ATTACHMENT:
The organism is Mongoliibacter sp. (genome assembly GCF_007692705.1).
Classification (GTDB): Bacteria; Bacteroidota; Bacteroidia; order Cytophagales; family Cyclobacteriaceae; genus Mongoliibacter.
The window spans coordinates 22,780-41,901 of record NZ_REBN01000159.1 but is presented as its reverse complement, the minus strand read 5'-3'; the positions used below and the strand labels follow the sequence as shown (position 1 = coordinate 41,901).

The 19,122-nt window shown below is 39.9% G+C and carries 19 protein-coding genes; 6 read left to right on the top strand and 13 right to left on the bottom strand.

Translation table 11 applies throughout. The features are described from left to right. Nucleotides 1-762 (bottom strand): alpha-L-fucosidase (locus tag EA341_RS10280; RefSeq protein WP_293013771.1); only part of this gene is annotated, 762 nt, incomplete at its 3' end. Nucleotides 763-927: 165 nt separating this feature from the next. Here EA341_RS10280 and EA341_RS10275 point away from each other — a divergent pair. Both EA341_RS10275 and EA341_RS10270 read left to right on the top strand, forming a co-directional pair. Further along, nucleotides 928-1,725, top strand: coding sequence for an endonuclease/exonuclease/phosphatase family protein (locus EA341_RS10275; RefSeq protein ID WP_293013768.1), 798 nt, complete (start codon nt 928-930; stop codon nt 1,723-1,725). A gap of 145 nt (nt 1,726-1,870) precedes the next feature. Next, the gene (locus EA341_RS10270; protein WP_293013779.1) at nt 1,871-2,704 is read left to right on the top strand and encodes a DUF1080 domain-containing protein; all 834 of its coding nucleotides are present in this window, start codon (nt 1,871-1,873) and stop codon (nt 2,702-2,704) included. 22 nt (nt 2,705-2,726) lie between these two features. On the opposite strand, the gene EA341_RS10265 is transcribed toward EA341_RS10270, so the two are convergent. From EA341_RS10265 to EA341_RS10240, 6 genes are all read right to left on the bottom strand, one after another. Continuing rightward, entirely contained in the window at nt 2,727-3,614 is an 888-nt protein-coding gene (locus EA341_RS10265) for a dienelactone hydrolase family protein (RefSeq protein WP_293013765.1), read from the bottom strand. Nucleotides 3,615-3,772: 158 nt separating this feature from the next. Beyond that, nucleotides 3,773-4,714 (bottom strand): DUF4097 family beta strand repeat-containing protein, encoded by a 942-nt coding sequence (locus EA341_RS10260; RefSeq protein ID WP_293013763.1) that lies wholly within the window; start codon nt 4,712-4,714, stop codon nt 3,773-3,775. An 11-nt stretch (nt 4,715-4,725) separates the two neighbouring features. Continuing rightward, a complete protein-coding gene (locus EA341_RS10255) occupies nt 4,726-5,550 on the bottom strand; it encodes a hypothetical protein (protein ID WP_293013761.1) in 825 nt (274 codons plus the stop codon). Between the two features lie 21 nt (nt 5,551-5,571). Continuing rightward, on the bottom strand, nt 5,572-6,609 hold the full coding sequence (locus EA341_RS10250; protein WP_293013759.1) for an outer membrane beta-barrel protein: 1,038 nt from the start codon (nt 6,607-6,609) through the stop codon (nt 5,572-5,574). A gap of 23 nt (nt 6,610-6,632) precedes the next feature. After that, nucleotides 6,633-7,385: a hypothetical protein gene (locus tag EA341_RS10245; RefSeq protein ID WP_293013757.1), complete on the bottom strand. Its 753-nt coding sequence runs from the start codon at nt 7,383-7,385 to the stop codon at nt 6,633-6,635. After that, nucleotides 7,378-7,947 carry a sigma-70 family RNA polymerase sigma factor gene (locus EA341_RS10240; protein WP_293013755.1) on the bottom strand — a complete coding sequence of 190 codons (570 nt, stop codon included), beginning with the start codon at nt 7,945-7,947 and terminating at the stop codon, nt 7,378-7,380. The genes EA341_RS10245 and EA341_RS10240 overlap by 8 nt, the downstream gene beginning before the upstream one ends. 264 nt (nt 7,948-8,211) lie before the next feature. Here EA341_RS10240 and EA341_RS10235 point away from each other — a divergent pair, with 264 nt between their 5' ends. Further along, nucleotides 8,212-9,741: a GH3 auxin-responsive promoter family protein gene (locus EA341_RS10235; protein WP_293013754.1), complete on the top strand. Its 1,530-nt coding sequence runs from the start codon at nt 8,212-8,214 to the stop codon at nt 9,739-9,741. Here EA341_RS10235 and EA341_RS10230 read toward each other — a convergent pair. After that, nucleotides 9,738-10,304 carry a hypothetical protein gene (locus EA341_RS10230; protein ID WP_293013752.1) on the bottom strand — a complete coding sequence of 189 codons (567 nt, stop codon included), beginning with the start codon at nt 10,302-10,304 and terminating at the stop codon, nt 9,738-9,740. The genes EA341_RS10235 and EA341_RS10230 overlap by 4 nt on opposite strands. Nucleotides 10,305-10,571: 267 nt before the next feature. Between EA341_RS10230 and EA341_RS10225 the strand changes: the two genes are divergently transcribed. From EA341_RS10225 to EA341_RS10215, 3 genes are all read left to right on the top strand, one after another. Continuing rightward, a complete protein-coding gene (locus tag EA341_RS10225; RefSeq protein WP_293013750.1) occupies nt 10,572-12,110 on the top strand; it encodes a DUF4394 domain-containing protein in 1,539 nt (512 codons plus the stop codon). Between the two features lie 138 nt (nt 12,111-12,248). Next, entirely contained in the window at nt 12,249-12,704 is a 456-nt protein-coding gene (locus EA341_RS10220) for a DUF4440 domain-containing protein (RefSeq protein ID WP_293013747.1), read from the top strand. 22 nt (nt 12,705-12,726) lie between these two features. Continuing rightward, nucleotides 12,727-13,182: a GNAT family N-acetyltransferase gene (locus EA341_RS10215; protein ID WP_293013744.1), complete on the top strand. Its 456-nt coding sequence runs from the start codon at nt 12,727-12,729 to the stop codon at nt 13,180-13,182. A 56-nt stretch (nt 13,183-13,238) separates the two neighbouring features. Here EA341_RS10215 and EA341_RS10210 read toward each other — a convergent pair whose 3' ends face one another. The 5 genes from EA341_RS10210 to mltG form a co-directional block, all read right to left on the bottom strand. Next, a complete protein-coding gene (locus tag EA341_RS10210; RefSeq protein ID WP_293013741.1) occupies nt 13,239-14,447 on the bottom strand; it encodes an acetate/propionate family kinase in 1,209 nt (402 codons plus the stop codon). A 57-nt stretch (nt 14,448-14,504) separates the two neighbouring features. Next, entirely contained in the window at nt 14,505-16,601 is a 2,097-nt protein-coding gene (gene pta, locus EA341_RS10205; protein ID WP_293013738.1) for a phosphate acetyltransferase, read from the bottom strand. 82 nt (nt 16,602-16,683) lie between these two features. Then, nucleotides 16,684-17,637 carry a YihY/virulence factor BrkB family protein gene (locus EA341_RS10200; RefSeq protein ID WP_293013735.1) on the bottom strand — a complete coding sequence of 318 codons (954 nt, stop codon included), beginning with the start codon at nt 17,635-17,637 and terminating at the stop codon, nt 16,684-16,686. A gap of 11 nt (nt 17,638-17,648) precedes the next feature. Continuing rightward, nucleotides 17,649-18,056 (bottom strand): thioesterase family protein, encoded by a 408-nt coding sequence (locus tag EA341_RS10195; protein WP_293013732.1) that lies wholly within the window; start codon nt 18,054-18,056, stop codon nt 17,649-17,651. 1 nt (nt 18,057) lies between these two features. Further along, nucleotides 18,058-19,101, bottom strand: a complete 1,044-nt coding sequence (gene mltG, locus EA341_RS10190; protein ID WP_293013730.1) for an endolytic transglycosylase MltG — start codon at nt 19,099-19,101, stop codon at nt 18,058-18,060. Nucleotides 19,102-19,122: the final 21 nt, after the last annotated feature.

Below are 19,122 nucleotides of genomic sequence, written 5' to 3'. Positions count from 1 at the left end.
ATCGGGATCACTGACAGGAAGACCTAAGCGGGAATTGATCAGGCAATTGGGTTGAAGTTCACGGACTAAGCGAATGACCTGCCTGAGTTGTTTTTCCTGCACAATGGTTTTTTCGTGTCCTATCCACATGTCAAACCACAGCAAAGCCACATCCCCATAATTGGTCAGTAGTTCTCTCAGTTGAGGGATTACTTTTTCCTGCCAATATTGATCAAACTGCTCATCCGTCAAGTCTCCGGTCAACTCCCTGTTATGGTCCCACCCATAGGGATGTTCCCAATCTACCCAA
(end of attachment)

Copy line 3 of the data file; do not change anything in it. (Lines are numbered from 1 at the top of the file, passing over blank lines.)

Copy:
The window spans coordinates 22,780-41,901 of record NZ_REBN01000159.1 but is presented as its reverse complement, the minus strand read 5'-3'; the positions used below and the strand labels follow the sequence as shown (position 1 = coordinate 41,901).